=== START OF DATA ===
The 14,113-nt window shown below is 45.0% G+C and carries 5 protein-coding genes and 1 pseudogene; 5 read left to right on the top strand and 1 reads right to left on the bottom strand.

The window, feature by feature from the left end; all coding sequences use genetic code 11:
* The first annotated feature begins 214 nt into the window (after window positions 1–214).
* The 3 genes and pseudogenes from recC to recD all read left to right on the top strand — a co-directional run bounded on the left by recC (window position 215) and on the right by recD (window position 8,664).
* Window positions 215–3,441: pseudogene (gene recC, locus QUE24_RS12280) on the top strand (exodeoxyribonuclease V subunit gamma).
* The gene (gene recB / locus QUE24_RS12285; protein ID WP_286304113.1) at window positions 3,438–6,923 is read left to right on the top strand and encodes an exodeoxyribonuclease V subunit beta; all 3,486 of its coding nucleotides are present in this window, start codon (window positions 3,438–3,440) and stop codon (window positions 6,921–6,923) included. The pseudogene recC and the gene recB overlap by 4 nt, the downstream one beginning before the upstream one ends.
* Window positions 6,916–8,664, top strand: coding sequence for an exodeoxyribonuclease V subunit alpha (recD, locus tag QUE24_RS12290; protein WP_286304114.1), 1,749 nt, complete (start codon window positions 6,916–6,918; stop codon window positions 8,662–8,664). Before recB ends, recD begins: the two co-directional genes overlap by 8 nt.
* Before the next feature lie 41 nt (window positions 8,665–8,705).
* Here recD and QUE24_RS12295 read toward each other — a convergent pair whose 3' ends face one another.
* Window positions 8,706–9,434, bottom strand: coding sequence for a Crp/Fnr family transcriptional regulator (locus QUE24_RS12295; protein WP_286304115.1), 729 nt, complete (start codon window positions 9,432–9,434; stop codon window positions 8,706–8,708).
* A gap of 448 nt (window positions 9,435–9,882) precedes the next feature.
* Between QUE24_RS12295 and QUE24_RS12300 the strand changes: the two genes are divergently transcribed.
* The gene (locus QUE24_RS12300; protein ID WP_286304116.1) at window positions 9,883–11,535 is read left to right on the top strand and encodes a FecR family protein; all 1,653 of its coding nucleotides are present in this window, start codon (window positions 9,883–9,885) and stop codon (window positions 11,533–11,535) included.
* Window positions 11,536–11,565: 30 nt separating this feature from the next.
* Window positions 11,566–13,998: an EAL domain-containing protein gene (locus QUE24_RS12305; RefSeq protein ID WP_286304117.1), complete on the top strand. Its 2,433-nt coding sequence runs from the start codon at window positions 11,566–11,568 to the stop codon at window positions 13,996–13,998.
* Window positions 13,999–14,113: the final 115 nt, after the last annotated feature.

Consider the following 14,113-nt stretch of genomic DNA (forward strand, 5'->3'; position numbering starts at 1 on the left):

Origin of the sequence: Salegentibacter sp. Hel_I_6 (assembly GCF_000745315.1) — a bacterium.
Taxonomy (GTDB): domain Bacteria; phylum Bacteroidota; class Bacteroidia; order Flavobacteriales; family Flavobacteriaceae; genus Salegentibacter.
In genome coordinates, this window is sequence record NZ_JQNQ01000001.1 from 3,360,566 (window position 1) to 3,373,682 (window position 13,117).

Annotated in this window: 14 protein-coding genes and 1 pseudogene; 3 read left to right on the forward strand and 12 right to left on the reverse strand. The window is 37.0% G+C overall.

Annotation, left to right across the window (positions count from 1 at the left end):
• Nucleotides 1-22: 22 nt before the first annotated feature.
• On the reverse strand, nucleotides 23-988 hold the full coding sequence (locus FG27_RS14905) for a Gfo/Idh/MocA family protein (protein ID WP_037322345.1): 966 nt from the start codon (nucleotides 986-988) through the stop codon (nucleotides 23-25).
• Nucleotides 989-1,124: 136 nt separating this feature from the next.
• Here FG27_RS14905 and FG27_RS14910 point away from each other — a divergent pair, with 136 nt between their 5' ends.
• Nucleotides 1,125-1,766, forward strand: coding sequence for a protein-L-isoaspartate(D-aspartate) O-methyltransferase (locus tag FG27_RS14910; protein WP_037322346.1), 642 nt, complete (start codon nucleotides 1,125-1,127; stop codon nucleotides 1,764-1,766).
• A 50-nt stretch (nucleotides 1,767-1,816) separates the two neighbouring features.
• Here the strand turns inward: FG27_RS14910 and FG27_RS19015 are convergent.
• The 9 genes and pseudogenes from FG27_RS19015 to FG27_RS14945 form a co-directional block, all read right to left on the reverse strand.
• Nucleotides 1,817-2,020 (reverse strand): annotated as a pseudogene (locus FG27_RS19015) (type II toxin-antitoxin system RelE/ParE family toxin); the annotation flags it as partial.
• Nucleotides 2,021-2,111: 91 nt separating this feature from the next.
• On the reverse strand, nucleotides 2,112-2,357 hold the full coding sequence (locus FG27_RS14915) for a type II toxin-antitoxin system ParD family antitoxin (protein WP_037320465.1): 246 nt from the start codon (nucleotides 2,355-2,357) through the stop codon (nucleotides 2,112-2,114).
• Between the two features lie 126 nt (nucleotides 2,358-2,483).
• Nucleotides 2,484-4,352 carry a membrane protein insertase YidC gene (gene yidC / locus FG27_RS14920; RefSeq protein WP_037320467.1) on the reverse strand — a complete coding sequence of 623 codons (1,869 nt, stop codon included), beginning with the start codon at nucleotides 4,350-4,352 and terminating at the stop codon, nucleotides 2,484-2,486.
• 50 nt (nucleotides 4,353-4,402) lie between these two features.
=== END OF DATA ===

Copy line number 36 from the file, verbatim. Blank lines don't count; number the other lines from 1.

• 50 nt (nucleotides 4,353-4,402) lie between these two features.